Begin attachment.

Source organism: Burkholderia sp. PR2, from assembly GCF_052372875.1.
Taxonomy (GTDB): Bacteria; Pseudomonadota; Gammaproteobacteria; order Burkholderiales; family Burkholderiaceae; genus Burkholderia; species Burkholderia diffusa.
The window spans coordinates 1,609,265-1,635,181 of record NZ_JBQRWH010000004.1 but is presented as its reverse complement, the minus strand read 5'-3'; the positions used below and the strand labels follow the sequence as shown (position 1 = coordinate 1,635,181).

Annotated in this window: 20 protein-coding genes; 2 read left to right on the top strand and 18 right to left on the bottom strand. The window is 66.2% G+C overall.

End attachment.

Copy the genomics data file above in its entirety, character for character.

Source organism: Burkholderia sp. PR2, from assembly GCF_052372875.1.
Taxonomy (GTDB): Bacteria; Pseudomonadota; Gammaproteobacteria; order Burkholderiales; family Burkholderiaceae; genus Burkholderia; species Burkholderia diffusa.
The window spans coordinates 1,609,265-1,635,181 of record NZ_JBQRWH010000004.1 but is presented as its reverse complement, the minus strand read 5'-3'; the positions used below and the strand labels follow the sequence as shown (position 1 = coordinate 1,635,181).

Annotated in this window: 20 protein-coding genes; 2 read left to right on the top strand and 18 right to left on the bottom strand. The window is 66.2% G+C overall.